Instead, I do both. I research, think, plan, and then I get off my ass and work very hard at executing my plan, and I don’t stop working hard until my plan is done, even if it takes a few years. I work hard and smart, both, always.

This system not only works, but works in ways that will amaze you. I am successful in ways far beyond what I planned when I first sat down and set some lofty goals for my life at age 18. This is what working hard and smart does.

You can do it too. If you want it badly enough.

Want over 35 hours of how-to podcasts on how to improve your woman life and financial life? Want to be able to coach with me twice a month? Want access to hours of technique-based video and audio? The SMIC Program is a monthly podcast and coaching program where you get access to massive amounts of exclusive, members-only Alpha 2.0 content as soon as you sign up, and you can cancel whenever you want. Click here for the details.

Leave your comment below, but be sure to follow the Five Simple Rules.

  • justin
    Posted at 05:22 am, 16th May 2018

    Your totally right. I think the main factor betweem successful people and the rest of the population is simply action, which falls into the hard work category. Everyone has thought of starting their own business or going back to school etc…. but what seperates the truly successful folks are those that execute the plan.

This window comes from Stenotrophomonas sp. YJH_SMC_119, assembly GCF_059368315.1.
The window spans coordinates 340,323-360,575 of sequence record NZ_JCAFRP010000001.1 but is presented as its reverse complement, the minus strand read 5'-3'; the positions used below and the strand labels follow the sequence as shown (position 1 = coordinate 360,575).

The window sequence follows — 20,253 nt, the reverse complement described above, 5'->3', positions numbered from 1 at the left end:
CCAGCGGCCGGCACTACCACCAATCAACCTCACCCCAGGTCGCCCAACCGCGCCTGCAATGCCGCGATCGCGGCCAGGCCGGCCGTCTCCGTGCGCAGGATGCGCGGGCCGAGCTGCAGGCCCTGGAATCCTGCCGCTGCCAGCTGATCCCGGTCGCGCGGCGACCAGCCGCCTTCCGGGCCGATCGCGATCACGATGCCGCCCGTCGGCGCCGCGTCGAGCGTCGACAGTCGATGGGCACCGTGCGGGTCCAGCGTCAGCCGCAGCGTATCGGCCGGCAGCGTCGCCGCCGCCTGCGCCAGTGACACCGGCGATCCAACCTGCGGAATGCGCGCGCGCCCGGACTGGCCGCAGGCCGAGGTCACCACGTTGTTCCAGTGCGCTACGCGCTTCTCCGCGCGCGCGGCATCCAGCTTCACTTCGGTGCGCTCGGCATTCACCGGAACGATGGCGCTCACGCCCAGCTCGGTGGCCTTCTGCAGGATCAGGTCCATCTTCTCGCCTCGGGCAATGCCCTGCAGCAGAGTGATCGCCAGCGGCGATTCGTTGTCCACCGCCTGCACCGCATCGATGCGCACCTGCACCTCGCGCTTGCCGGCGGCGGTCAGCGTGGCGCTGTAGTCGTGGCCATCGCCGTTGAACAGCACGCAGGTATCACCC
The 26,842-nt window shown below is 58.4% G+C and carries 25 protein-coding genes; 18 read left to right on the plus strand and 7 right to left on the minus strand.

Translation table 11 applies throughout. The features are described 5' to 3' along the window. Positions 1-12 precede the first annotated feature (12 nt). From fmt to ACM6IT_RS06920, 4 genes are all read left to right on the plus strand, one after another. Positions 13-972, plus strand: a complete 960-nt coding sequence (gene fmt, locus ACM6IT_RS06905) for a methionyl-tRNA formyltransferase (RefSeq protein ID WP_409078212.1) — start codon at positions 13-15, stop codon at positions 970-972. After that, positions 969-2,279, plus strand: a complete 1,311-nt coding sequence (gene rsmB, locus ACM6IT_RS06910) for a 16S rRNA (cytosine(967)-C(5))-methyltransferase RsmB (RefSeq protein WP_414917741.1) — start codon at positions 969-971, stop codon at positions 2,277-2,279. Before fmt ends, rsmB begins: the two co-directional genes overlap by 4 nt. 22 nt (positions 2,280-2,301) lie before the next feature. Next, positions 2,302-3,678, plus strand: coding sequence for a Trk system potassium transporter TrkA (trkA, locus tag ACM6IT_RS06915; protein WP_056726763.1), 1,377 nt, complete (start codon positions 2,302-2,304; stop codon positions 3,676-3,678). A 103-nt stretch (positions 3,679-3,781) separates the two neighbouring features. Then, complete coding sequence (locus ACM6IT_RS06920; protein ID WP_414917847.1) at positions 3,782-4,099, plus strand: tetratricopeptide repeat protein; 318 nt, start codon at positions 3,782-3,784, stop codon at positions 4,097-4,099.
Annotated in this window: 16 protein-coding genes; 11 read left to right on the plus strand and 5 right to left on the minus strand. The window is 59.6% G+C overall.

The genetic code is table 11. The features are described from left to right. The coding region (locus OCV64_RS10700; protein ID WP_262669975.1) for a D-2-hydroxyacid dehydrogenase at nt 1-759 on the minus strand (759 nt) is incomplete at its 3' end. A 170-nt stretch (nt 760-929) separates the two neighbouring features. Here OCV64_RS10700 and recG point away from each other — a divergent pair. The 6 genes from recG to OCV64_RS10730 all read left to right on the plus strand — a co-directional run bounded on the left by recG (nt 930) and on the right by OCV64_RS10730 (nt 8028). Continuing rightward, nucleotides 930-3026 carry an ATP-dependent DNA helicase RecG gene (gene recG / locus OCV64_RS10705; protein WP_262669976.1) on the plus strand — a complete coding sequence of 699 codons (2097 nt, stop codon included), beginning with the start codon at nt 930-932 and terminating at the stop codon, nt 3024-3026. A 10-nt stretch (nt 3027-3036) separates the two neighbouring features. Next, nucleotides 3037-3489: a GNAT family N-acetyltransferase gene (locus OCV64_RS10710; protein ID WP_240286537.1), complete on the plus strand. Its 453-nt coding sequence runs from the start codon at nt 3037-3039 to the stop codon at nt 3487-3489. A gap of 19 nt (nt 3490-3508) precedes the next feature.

I have started 2 medical clinics, both required a significant amount of work during the start up phase, but like you said, my landscaper or that waiter from last night works far harder than I do… work smart and hard.

  • Miguel Guzmán
    Posted at 05:39 am, 16th May 2018

    >> I never work hard without first making sure I work smart. Then I work hard.

    This is exactly what I do. in fact, I might have some kind of fuse on my brain that prevents me from working hard if my gut tells me I’m not working smart.

    That’s why I’ve always dreaded corporate jobs where I might be assigned to do some hard work that has no purpose. My mind rejects it. It feels I’m wasting my time, energy and focus.

    But when I see I get a good ROI on my time, energy and focus, then I can work hard as hell. Pulling all-nighters, pushing to my very edge to achieve the results I want.

    In one article you mentioned how to fix or improve a system, and it was about unblocking one bottleneck at a time. When I find myself at a plateau in a project (for instance, I’m right now stuck in a dip at my personal development business) I don’t double down on the effort. In fact, I do less of what I was doing up to that point, and start investigating and testing new stuff to get out of the plateau.

    Death by self-discipline. There’s such a thing as overworking yourself to bankruptcy.

  • Ridwan
    Posted at 10:44 am, 16th May 2018

    I couldn’t agree more. Internet has given rise to lot of hacks and tips and tricks which kind of help (in a way). However, knowing is only half of the equation. It’s only potential power. Smart & Hard Work always wins the game.

  • Alex Jones
    Posted at 12:22 pm, 16th May 2018

    Several years ago I went to visit the Great Wall of China. I went to a part that is mostly visited by Chinese rather than tourists called Mutianyu. FWIW, any person who does not visit the Great Wall in their lifetime is truly missing out on a spectacular testimony to the capability of mankind both to work and to enslave. It is a spectacular thing to see.